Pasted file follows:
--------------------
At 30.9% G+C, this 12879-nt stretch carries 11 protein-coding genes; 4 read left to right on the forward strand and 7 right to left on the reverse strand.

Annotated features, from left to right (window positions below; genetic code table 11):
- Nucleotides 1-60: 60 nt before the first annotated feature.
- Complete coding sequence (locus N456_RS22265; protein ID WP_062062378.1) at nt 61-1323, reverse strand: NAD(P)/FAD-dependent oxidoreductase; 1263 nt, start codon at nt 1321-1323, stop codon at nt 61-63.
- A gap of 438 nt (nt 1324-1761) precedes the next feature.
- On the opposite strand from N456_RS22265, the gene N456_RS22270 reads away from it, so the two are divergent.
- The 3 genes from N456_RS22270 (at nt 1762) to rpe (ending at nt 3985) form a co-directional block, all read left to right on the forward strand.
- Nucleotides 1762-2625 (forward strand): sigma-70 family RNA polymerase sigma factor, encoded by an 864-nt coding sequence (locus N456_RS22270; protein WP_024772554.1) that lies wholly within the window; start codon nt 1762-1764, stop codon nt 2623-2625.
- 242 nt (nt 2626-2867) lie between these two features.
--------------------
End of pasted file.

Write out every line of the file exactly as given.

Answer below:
At 30.9% G+C, this 12879-nt stretch carries 11 protein-coding genes; 4 read left to right on the forward strand and 7 right to left on the reverse strand.

Annotated features, from left to right (window positions below; genetic code table 11):
- Nucleotides 1-60: 60 nt before the first annotated feature.
- Complete coding sequence (locus N456_RS22265; protein ID WP_062062378.1) at nt 61-1323, reverse strand: NAD(P)/FAD-dependent oxidoreductase; 1263 nt, start codon at nt 1321-1323, stop codon at nt 61-63.
- A gap of 438 nt (nt 1324-1761) precedes the next feature.
- On the opposite strand from N456_RS22265, the gene N456_RS22270 reads away from it, so the two are divergent.
- The 3 genes from N456_RS22270 (at nt 1762) to rpe (ending at nt 3985) form a co-directional block, all read left to right on the forward strand.
- Nucleotides 1762-2625 (forward strand): sigma-70 family RNA polymerase sigma factor, encoded by an 864-nt coding sequence (locus N456_RS22270; protein WP_024772554.1) that lies wholly within the window; start codon nt 1762-1764, stop codon nt 2623-2625.
- 242 nt (nt 2626-2867) lie between these two features.